The model of a gadget launch: Cultivate an atmosphere of mystery and excitement to sell stuff people didn't realise they needed

    The model for a gadget launch

    Cultivate an atmosphere of mystery and excitement to sell stuff people didn't realise they needed
    Alice Roberts: She's done pretty well, for a boffin without a beard

    She's done pretty well, for a boffin without a beard

    Alice Roberts talks about her new book on evolution - and why her early TV work drew flak from (mostly male) colleagues
    Get well soon, Joan Rivers - an inspiration, whether she likes it or not

    Get well soon, Joan Rivers

    She is awful. But she's also wonderful, not in spite of but because of the fact she's forever saying appalling things, argues Ellen E Jones
    Doctor Who Into the Dalek review: A classic sci-fi adventure with all the spectacle of a blockbuster

    A fresh take on an old foe

    Doctor Who Into the Dalek more than compensated for last week's nonsensical offering
    Fashion walks away from the celebrity runway show

    Fashion walks away from the celebrity runway show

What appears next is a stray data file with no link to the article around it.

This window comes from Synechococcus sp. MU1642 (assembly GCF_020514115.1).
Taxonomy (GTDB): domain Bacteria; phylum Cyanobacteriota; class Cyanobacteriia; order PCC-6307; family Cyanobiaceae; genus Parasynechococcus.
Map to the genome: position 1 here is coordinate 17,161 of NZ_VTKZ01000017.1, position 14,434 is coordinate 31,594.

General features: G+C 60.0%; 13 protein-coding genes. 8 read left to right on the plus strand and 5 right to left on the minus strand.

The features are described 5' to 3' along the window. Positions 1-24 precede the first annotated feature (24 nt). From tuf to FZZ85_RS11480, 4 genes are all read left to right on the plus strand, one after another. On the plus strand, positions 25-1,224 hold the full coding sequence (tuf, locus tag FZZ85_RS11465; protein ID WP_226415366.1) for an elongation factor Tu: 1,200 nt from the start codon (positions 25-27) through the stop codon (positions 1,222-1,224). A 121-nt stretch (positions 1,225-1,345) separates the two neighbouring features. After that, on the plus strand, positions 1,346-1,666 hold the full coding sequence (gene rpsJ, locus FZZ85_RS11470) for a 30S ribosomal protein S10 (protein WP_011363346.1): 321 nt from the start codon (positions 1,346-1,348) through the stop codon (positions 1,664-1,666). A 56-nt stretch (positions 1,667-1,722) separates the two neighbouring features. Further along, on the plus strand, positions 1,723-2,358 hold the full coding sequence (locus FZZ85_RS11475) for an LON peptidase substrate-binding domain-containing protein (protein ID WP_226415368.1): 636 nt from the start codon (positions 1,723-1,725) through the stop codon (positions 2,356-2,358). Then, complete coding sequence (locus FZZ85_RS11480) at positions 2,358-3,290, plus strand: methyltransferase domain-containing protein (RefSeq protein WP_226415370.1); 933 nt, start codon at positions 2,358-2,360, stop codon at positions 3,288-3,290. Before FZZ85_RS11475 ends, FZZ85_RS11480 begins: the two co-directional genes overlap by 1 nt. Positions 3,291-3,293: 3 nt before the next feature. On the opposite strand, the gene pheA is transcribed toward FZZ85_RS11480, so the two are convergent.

As the collections start, fashion editor Alexander Fury finds video and the internet are proving more attractive
    Meet the stars of TV's Wolf Hall... and it's not the cast of the Tudor trilogy

    Meet the stars of TV's Wolf Hall...

    ... and it's not the cast of the Tudor trilogy
    Weekend at the Asylum: Europe's biggest steampunk convention heads to Lincoln

    Europe's biggest steampunk convention

    Jake Wallis Simons discovers how Victorian ray guns and the martial art of biscuit dunking are precisely what the 21st century needs
    Don't swallow the tripe – a user's guide to weasel words

    Don't swallow the tripe – a user's guide to weasel words

    Lying is dangerous and unnecessary. A new book explains the strategies needed to avoid it. John Rentoul on the art of 'uncommunication'
    Daddy, who was Richard Attenborough? Was the beloved thespian the last of the cross-generation stars?

    Daddy, who was Richard Attenborough?

    The atomisation of culture means that few of those we regard as stars are universally loved any more, says DJ Taylor